Surgery

The first and main pillar in the therapy of patients with ovarian cancer is surgery by a vertical section of the abdomen (vertical laparotomy). During surgery, the experienced surgeon can closely inspect the abdomen and evaluate the spread of the tumour. It still often happens that a reliable diagnosis can only be made during surgery. In this case the extracted suspicious tissue is histologically examined with the so-called frozen section procedure or cryosection.

During surgery, both ovaries and the tubes, which together are called adnexa, are removed. Furthermore, the removal of the uterus and the greater omentum as well as the removal of lymph nodes in the area of the pelvis and the abdomen (systematic lymphonodectomy) are part of the standard surgical treatment. Depending on the tumourspread, the removal of additional structures such as the peritoneum or parts of the large or small intestine may be needed. In this case the insertion of a temporary or permanent artificial anus (stoma) can be necessary.

Surgery of ovarian cancer is therefore a big intervention in order to remove every visible tumour lesion. This surgery should only be performed by well trained and very experienced gynaecologic surgeons. Therefore, it is well advised that such a surgery is performed in one of the big renowned centres.

Chemotherapy

The surgical treatment is usually followed by the second pillar of the treatment: chemotherapy with at least six cycles of carboplatin and paclitaxel. This standard combination has proven to be the best option in the accompanying chemotherapy following surgery (adjuvant chemotherapy). With medicamentous and non-medicamentous measures it is possible to counteract – at least to a great extent – the often feared adverse effects such as nausea. As also more serious adverse effects, e.g. a temporary decrease in certain blood cells can occur during chemotherapy, continuous care, supervision and collaboration between physician and patient are necessary.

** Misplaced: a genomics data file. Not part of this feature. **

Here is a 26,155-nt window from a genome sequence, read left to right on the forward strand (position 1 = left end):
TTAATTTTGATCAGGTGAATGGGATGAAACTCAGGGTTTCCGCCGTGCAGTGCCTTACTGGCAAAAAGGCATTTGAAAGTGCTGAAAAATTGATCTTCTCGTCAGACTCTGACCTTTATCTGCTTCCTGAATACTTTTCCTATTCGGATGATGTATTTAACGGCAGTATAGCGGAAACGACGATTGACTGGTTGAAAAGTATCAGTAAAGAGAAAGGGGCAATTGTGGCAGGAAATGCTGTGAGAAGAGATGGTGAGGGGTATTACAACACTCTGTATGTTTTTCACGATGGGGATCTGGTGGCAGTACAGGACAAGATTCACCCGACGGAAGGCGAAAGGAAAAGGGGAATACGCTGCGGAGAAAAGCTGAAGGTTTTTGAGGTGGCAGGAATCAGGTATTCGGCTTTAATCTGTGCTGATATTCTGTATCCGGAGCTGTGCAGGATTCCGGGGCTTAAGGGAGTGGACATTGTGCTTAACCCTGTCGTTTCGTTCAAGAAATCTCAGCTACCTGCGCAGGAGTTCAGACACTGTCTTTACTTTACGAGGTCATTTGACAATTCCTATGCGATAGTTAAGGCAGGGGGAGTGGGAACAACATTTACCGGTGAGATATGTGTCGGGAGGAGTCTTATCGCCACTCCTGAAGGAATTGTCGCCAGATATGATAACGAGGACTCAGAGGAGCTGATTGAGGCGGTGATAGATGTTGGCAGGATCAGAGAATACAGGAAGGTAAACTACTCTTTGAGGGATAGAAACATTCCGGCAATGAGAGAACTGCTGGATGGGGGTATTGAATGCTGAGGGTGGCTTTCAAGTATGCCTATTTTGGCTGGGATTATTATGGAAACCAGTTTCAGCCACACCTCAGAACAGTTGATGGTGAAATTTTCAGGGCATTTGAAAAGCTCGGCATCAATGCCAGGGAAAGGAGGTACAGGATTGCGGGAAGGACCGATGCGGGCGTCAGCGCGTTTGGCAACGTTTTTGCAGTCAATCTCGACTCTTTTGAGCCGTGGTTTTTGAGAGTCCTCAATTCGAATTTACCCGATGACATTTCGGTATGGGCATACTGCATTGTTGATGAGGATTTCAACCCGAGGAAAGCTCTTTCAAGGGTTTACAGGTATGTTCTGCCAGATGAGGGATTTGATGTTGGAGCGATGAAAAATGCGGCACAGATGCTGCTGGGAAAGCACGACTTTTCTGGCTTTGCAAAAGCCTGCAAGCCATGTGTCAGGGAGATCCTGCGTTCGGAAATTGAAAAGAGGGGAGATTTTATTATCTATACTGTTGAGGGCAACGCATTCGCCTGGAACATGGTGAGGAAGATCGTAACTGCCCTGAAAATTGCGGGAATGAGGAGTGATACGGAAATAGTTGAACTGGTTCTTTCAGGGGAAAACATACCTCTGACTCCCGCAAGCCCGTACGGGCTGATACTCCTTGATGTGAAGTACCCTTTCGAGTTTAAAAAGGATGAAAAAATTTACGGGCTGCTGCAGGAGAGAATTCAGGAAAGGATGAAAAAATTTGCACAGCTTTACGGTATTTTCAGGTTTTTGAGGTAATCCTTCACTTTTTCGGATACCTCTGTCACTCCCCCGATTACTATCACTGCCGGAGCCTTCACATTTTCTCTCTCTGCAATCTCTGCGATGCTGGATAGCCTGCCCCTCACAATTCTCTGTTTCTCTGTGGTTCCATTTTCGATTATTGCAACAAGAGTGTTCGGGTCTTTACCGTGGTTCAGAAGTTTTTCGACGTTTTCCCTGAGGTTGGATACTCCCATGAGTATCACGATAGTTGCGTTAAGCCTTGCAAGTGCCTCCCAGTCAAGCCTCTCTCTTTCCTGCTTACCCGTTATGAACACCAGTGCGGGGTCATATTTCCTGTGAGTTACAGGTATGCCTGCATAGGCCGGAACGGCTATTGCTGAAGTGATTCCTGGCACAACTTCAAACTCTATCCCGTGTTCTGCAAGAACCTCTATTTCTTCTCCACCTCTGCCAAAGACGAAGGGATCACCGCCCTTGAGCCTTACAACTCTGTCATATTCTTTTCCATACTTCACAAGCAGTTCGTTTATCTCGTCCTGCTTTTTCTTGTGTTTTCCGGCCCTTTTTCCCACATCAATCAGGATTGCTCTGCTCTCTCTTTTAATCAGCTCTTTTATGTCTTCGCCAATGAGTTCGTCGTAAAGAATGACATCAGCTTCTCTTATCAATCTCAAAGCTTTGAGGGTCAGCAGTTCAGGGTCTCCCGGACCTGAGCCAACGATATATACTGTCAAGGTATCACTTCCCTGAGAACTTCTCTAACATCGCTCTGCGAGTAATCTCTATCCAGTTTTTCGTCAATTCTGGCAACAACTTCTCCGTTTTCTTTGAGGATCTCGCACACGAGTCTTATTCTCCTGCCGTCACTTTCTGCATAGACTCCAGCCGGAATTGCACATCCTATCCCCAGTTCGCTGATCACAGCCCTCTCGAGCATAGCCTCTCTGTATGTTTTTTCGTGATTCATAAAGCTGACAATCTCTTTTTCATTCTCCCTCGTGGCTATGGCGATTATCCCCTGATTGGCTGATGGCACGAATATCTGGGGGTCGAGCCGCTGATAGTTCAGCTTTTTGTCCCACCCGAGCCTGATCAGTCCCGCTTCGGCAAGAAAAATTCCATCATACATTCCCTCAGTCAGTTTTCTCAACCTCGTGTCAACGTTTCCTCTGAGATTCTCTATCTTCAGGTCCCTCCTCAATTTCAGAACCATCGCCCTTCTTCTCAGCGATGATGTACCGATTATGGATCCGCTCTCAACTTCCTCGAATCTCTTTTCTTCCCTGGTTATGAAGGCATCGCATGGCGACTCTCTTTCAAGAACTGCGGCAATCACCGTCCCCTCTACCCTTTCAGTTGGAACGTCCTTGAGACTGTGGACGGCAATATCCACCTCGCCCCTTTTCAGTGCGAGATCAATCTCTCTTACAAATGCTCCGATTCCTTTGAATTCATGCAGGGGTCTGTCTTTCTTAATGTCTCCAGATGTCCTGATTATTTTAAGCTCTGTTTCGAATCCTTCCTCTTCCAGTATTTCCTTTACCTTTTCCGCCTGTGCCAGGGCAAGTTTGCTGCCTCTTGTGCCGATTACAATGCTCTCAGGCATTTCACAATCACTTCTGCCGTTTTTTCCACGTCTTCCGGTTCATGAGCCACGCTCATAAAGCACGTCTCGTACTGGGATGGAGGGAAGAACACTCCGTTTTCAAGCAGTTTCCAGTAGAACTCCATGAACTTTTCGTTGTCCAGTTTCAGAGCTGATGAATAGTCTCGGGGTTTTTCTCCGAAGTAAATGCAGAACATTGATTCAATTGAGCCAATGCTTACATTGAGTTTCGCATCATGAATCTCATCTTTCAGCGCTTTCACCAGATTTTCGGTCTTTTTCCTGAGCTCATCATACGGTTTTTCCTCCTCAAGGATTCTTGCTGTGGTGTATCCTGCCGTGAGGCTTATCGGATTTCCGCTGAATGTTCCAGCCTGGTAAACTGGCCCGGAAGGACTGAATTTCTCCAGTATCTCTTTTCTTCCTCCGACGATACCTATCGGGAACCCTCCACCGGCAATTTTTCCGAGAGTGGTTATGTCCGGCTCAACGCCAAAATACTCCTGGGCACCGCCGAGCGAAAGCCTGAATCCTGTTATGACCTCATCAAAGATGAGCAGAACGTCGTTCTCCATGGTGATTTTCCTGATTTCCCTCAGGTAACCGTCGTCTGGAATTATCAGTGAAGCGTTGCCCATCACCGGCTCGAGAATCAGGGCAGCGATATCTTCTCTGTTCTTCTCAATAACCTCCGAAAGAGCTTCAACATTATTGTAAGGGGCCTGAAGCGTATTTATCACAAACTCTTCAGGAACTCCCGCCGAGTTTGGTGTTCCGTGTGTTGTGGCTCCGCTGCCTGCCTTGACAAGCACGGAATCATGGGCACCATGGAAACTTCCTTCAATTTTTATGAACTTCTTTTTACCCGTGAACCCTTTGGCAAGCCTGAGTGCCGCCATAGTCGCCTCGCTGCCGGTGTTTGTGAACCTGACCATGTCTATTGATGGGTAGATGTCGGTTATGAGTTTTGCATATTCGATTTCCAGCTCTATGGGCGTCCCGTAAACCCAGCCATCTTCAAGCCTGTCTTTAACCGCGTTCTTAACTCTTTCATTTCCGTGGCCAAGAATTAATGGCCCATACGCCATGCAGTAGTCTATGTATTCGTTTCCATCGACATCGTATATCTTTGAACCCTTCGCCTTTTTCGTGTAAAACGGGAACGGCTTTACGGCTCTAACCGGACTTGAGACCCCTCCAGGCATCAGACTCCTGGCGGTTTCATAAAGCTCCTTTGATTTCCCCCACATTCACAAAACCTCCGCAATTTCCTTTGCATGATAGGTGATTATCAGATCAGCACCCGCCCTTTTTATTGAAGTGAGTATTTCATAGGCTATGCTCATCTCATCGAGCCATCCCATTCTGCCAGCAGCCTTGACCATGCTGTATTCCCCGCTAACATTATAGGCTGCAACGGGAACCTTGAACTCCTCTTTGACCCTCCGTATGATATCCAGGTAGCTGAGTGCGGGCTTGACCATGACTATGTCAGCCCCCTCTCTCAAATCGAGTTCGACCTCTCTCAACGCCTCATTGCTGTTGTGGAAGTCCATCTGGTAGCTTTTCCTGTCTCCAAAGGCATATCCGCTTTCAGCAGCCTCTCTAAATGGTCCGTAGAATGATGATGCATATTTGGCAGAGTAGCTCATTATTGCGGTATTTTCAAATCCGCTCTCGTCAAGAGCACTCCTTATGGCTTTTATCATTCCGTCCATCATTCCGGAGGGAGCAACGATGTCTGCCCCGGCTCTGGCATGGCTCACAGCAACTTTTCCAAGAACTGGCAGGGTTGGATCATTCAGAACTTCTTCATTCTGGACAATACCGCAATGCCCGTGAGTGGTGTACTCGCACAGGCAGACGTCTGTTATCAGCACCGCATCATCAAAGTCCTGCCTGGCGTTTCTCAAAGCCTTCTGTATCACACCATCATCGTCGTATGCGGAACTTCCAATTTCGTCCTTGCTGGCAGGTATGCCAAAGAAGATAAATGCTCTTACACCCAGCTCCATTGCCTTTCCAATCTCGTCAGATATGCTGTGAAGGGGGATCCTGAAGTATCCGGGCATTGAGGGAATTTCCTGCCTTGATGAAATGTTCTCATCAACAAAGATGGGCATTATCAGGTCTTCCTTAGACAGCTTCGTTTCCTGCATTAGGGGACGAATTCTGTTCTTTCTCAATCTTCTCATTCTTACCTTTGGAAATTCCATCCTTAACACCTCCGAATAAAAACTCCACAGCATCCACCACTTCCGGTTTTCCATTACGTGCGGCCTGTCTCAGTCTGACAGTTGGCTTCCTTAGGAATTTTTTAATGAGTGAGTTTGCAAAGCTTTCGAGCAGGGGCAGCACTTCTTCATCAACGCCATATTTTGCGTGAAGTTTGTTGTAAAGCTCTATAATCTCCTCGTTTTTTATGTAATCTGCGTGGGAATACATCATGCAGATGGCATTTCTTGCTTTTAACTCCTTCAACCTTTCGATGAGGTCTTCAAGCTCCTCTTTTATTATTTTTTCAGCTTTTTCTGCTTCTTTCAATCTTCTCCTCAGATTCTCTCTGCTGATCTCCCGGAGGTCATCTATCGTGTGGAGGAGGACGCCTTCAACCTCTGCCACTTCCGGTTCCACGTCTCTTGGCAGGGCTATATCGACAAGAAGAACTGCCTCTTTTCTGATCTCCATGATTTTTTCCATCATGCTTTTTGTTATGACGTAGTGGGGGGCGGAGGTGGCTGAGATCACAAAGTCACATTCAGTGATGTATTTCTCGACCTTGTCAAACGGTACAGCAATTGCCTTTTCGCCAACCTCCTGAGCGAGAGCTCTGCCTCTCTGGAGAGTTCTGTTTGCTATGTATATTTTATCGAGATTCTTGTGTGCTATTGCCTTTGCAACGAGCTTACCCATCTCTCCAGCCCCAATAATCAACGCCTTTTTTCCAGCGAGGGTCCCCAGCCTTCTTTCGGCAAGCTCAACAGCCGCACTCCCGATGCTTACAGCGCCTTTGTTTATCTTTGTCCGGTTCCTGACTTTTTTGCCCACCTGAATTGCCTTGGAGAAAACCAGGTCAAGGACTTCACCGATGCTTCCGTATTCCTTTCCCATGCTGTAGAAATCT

Targeted Therapies

Apart from the classical chemotherapy, more recent treatments, so-called targeted therapies, are already used or are still being tested regarding their clinical efficacy and dose. These drugs target specific altered structures in the cancer cells and are supposed to suppress further tumour growth. One such drug is ganetespib, which attacks the altered (mutant) protein p53 through a certain molecular mechanism. The mutant p53 molecule plays a central role in relation to aggressiveness and resistance to chemotherapy in ovarian cancer.